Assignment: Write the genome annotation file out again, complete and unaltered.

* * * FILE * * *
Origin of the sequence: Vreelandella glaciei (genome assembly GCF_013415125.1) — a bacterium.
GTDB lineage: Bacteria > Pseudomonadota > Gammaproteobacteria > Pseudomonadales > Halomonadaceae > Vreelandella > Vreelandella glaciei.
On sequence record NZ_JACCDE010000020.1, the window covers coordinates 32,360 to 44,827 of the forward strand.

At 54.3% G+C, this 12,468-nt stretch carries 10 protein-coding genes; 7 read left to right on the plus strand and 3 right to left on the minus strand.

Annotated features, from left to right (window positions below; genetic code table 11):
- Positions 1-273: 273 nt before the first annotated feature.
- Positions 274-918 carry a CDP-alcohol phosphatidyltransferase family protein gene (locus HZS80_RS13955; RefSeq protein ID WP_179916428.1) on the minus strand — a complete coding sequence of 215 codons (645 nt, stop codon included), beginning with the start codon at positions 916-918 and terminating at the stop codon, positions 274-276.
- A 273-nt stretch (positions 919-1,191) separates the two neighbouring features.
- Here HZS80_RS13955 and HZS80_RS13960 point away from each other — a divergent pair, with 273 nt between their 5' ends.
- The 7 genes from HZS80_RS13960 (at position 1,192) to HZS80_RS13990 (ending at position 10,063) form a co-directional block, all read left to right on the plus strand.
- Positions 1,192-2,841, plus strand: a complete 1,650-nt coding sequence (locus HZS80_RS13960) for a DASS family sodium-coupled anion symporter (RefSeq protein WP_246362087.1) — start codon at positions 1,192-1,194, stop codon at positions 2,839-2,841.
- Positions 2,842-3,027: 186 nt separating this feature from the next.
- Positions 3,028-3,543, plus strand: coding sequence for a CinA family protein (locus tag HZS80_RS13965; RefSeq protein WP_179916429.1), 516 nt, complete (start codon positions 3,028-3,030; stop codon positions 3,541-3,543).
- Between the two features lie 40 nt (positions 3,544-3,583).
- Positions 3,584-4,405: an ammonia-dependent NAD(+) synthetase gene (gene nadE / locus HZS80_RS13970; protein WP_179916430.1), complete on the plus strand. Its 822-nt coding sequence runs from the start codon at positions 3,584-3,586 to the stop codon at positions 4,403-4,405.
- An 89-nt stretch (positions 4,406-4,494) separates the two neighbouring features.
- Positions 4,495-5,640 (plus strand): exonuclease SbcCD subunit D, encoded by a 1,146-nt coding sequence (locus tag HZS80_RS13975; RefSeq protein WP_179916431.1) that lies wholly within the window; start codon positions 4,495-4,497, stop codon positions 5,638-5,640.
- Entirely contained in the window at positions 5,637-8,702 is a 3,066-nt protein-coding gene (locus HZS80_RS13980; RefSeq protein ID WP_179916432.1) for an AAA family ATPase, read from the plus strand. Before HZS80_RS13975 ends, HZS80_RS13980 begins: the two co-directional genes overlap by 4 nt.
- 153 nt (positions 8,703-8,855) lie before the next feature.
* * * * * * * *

Origin of the sequence: Vreelandella glaciei (genome assembly GCF_013415125.1) — a bacterium.
GTDB lineage: Bacteria > Pseudomonadota > Gammaproteobacteria > Pseudomonadales > Halomonadaceae > Vreelandella > Vreelandella glaciei.
On sequence record NZ_JACCDE010000020.1, the window covers coordinates 32,360 to 44,827 of the forward strand.

At 54.3% G+C, this 12,468-nt stretch carries 10 protein-coding genes; 7 read left to right on the plus strand and 3 right to left on the minus strand.

Annotated features, from left to right (window positions below; genetic code table 11):
- Positions 1-273: 273 nt before the first annotated feature.
- Positions 274-918 carry a CDP-alcohol phosphatidyltransferase family protein gene (locus HZS80_RS13955; RefSeq protein ID WP_179916428.1) on the minus strand — a complete coding sequence of 215 codons (645 nt, stop codon included), beginning with the start codon at positions 916-918 and terminating at the stop codon, positions 274-276.
- A 273-nt stretch (positions 919-1,191) separates the two neighbouring features.
- Here HZS80_RS13955 and HZS80_RS13960 point away from each other — a divergent pair, with 273 nt between their 5' ends.
- The 7 genes from HZS80_RS13960 (at position 1,192) to HZS80_RS13990 (ending at position 10,063) form a co-directional block, all read left to right on the plus strand.
- Positions 1,192-2,841, plus strand: a complete 1,650-nt coding sequence (locus HZS80_RS13960) for a DASS family sodium-coupled anion symporter (RefSeq protein WP_246362087.1) — start codon at positions 1,192-1,194, stop codon at positions 2,839-2,841.
- Positions 2,842-3,027: 186 nt separating this feature from the next.
- Positions 3,028-3,543, plus strand: coding sequence for a CinA family protein (locus tag HZS80_RS13965; RefSeq protein WP_179916429.1), 516 nt, complete (start codon positions 3,028-3,030; stop codon positions 3,541-3,543).
- Between the two features lie 40 nt (positions 3,544-3,583).
- Positions 3,584-4,405: an ammonia-dependent NAD(+) synthetase gene (gene nadE / locus HZS80_RS13970; protein WP_179916430.1), complete on the plus strand. Its 822-nt coding sequence runs from the start codon at positions 3,584-3,586 to the stop codon at positions 4,403-4,405.
- An 89-nt stretch (positions 4,406-4,494) separates the two neighbouring features.
- Positions 4,495-5,640 (plus strand): exonuclease SbcCD subunit D, encoded by a 1,146-nt coding sequence (locus tag HZS80_RS13975; RefSeq protein WP_179916431.1) that lies wholly within the window; start codon positions 4,495-4,497, stop codon positions 5,638-5,640.
- Entirely contained in the window at positions 5,637-8,702 is a 3,066-nt protein-coding gene (locus HZS80_RS13980; RefSeq protein ID WP_179916432.1) for an AAA family ATPase, read from the plus strand. Before HZS80_RS13975 ends, HZS80_RS13980 begins: the two co-directional genes overlap by 4 nt.
- 153 nt (positions 8,703-8,855) lie before the next feature.